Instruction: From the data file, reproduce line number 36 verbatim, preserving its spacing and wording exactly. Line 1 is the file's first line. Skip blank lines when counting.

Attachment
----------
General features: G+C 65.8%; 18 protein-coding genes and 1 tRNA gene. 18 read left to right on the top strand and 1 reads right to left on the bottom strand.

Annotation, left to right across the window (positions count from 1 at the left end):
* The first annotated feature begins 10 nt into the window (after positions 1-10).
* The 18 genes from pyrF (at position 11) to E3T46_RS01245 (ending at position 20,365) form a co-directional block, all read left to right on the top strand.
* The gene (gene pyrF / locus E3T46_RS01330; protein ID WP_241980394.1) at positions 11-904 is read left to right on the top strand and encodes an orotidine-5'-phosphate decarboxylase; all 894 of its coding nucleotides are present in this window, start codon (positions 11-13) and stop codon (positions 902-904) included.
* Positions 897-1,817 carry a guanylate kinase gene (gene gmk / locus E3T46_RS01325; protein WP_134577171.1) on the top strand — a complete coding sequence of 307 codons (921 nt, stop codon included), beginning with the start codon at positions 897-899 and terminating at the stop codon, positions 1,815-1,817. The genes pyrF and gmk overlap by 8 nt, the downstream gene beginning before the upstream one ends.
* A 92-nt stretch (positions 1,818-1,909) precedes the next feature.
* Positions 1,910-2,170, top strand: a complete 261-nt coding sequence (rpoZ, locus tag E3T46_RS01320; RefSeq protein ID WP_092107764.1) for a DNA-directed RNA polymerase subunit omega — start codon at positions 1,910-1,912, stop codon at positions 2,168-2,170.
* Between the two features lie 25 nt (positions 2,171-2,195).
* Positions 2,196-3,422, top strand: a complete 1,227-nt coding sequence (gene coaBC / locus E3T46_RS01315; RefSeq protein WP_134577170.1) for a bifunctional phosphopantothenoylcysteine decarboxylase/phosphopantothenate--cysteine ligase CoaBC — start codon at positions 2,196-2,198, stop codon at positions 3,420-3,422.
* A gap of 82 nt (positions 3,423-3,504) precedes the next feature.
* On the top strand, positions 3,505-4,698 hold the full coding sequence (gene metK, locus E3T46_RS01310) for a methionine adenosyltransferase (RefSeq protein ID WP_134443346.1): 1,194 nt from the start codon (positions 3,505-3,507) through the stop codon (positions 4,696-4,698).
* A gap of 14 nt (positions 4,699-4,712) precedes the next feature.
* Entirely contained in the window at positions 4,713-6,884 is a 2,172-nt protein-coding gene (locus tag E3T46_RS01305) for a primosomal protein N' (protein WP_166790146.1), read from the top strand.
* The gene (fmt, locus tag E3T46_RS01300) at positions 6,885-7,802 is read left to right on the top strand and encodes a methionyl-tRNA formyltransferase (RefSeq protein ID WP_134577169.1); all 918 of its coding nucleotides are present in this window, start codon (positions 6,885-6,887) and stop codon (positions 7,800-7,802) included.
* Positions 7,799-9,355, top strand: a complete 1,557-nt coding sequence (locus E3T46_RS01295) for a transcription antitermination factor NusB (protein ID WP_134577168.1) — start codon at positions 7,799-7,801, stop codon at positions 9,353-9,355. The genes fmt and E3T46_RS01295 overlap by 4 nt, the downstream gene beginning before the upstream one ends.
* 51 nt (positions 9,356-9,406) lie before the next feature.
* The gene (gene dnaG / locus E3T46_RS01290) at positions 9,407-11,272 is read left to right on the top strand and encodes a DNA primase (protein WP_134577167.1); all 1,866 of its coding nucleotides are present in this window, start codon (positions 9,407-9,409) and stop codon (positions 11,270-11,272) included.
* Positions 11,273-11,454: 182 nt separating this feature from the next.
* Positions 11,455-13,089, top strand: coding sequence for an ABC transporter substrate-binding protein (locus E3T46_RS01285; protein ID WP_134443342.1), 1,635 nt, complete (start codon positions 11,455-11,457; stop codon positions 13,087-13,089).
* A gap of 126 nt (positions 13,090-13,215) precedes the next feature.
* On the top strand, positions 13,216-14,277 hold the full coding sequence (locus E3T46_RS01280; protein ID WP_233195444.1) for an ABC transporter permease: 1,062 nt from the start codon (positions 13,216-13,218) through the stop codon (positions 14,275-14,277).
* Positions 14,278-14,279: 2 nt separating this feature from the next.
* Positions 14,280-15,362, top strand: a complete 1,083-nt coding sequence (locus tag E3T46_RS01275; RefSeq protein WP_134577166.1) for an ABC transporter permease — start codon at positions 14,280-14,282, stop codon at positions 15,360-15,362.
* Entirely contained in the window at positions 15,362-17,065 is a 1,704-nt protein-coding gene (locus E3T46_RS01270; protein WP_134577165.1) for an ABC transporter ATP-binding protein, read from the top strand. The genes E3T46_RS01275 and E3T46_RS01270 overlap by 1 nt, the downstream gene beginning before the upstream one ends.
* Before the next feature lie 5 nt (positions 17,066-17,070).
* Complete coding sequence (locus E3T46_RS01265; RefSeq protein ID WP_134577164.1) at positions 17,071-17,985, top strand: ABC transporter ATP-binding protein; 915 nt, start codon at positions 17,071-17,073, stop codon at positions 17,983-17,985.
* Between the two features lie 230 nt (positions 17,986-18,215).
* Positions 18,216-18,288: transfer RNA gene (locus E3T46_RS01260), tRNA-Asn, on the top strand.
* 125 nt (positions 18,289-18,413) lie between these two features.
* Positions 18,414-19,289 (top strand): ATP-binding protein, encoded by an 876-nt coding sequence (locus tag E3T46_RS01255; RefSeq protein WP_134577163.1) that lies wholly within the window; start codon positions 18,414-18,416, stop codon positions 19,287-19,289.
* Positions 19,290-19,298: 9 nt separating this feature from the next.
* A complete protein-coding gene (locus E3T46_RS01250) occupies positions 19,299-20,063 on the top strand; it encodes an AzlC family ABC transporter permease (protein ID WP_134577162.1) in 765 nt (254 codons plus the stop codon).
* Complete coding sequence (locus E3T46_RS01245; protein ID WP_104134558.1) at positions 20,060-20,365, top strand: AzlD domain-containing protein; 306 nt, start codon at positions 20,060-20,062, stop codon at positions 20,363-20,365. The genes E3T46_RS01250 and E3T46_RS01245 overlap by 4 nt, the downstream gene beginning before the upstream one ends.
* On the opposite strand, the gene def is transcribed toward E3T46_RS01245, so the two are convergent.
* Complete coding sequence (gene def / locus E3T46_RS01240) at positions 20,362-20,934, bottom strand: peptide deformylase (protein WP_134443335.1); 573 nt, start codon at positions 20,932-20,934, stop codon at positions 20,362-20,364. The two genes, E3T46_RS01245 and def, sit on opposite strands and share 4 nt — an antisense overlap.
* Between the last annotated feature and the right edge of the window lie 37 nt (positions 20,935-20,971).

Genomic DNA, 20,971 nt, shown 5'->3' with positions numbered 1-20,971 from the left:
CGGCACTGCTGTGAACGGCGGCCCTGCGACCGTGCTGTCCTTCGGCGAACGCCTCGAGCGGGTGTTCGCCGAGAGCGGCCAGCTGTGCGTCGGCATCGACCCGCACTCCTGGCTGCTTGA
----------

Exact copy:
* Complete coding sequence (gene def / locus E3T46_RS01240) at positions 20,362-20,934, bottom strand: peptide deformylase (protein WP_134443335.1); 573 nt, start codon at positions 20,932-20,934, stop codon at positions 20,362-20,364. The two genes, E3T46_RS01245 and def, sit on opposite strands and share 4 nt — an antisense overlap.